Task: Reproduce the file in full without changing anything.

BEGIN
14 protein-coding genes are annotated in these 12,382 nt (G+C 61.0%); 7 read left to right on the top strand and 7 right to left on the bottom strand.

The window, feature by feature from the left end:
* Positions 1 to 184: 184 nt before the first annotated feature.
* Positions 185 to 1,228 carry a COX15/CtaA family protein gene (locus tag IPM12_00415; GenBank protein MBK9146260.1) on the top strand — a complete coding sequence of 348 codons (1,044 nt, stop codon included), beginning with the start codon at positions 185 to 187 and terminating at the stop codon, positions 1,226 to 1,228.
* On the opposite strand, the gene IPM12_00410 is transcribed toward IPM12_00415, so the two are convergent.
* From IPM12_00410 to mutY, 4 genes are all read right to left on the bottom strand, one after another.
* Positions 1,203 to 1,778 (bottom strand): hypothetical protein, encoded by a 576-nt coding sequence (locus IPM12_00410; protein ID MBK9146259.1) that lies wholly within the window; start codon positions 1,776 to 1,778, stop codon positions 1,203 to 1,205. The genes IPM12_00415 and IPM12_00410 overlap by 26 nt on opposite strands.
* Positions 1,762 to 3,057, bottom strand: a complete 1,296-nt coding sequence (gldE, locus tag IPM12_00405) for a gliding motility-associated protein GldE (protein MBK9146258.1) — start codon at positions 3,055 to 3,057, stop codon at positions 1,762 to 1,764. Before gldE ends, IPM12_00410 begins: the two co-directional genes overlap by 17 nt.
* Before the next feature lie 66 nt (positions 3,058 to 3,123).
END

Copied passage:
14 protein-coding genes are annotated in these 12,382 nt (G+C 61.0%); 7 read left to right on the top strand and 7 right to left on the bottom strand.

The window, feature by feature from the left end:
* Positions 1 to 184: 184 nt before the first annotated feature.
* Positions 185 to 1,228 carry a COX15/CtaA family protein gene (locus tag IPM12_00415; GenBank protein MBK9146260.1) on the top strand — a complete coding sequence of 348 codons (1,044 nt, stop codon included), beginning with the start codon at positions 185 to 187 and terminating at the stop codon, positions 1,226 to 1,228.
* On the opposite strand, the gene IPM12_00410 is transcribed toward IPM12_00415, so the two are convergent.
* From IPM12_00410 to mutY, 4 genes are all read right to left on the bottom strand, one after another.
* Positions 1,203 to 1,778 (bottom strand): hypothetical protein, encoded by a 576-nt coding sequence (locus IPM12_00410; protein ID MBK9146259.1) that lies wholly within the window; start codon positions 1,776 to 1,778, stop codon positions 1,203 to 1,205. The genes IPM12_00415 and IPM12_00410 overlap by 26 nt on opposite strands.
* Positions 1,762 to 3,057, bottom strand: a complete 1,296-nt coding sequence (gldE, locus tag IPM12_00405) for a gliding motility-associated protein GldE (protein MBK9146258.1) — start codon at positions 3,055 to 3,057, stop codon at positions 1,762 to 1,764. Before gldE ends, IPM12_00410 begins: the two co-directional genes overlap by 17 nt.
* Before the next feature lie 66 nt (positions 3,058 to 3,123).